- In February it hosted heads of states from across the continent during the African Union summit;
- Last week it lifted a state of emergency imposed as the TPLF advanced towards Addis;
- On Sunday 20 February, Abiy hailed the beginning of a “new era” as he announced that Ethiopia’s marquee infrastructure project, the $4.2bn Great Ethiopian Renaissance Dam (GERD), had started generating electricity, more than a decade after construction started.
Yet fighting has continued along Tigray’s border with Afar, an area that has come to resemble a forgotten front in Ethiopia’s bloody civil war. The federal military is not taking part, leaving local militia to fight off a TPLF advance into Afar alone.
This week Abiy told parliament that his government was open to negotiations but confirmed that they had not started yet.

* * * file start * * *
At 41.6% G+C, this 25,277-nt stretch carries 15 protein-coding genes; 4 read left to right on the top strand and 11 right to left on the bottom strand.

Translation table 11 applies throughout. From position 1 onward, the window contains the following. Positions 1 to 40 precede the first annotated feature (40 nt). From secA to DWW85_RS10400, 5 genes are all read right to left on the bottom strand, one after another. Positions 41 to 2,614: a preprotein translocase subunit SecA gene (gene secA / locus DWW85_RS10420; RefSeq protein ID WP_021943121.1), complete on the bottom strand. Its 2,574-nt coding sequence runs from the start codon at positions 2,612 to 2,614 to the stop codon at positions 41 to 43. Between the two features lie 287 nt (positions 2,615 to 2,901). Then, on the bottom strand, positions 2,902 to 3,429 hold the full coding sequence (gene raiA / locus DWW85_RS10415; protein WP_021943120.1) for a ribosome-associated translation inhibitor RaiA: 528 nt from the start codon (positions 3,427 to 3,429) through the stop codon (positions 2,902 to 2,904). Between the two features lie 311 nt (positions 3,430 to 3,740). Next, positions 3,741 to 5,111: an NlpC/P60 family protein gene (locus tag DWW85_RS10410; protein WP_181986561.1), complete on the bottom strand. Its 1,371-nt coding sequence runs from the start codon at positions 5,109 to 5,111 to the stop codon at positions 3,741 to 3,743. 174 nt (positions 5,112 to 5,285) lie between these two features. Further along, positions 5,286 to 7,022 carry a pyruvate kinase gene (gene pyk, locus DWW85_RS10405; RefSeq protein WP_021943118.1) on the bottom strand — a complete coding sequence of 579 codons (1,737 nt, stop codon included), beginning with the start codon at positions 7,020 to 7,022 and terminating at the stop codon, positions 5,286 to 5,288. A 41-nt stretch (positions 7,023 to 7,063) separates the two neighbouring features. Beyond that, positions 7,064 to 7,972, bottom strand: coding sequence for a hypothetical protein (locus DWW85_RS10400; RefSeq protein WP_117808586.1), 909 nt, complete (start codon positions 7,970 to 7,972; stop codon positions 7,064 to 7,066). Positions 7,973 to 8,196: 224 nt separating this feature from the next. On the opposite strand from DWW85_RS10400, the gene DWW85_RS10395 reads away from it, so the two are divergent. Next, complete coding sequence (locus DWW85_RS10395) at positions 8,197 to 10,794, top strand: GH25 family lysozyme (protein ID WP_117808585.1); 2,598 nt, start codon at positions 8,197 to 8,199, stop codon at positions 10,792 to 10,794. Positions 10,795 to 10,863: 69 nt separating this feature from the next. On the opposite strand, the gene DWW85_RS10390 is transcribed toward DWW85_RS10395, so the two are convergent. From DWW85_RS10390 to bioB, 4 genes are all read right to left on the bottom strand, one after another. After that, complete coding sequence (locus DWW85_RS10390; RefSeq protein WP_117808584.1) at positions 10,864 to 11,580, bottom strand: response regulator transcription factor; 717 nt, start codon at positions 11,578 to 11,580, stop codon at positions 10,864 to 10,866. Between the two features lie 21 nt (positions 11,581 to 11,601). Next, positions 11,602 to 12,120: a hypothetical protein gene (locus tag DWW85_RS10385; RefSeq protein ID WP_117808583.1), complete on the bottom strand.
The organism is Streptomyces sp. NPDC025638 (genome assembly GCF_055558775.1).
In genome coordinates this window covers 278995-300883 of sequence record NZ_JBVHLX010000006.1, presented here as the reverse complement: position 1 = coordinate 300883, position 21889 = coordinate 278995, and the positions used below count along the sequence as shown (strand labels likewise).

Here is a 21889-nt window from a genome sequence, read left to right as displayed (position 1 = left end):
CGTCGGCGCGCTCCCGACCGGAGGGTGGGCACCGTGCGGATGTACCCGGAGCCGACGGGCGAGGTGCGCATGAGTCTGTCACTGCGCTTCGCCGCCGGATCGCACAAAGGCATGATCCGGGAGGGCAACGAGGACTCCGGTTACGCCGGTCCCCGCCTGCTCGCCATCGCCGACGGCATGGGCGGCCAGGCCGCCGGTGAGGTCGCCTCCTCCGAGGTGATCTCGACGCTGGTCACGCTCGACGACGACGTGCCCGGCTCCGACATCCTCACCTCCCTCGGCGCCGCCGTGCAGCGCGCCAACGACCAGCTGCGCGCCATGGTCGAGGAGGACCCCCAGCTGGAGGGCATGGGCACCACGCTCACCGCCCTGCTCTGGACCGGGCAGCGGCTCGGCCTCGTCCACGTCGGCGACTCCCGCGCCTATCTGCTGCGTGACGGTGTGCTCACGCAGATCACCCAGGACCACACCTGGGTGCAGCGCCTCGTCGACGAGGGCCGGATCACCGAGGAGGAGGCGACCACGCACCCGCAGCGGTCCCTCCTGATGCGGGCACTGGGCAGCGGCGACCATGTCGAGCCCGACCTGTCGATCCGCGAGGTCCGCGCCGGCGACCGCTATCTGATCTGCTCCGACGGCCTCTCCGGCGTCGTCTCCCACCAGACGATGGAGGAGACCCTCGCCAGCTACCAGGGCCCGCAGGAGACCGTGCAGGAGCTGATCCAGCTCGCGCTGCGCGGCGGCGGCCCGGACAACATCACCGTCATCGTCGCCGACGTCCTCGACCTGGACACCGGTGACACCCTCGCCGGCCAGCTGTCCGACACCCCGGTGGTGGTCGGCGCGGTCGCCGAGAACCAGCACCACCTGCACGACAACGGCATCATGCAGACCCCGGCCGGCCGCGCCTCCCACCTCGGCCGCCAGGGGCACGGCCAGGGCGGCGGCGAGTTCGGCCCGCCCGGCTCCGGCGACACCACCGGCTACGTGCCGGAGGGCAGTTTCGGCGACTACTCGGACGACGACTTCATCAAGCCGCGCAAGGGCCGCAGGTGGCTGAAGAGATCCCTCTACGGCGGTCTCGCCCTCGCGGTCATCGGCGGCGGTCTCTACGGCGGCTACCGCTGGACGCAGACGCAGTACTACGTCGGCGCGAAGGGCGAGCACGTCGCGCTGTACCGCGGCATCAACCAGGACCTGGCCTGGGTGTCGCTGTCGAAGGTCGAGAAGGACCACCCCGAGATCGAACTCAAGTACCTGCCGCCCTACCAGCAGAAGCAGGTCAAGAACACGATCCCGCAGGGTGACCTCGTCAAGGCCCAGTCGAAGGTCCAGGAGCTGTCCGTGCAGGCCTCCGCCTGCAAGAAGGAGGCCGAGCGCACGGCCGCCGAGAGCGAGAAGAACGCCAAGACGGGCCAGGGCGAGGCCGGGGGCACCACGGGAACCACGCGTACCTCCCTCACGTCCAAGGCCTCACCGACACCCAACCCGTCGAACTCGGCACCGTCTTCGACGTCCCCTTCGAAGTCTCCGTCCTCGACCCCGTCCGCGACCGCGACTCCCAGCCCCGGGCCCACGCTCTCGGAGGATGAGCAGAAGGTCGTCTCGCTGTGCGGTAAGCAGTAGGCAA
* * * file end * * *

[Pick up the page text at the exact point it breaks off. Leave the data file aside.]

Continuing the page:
Success, with or without federal help
Ali Hodale Omar, a veteran Afar commander, who fought against the TPLF in the 1980s when it was a rebel group waging an insurgency against Ethiopia’s communist junta, says he is confident Afar fighters will recapture land occupied by the TPLF, with or without federal support.
“We see the Tigrayans as a neighbouring people,” says Ali. “We don’t want to fight them. If the TPLF withdraws from our territory, denounces their claims to it and stops attacking the Afar people, there can be peace – why not? But as long as there is one metre of Afar under their control, there will not be peace.”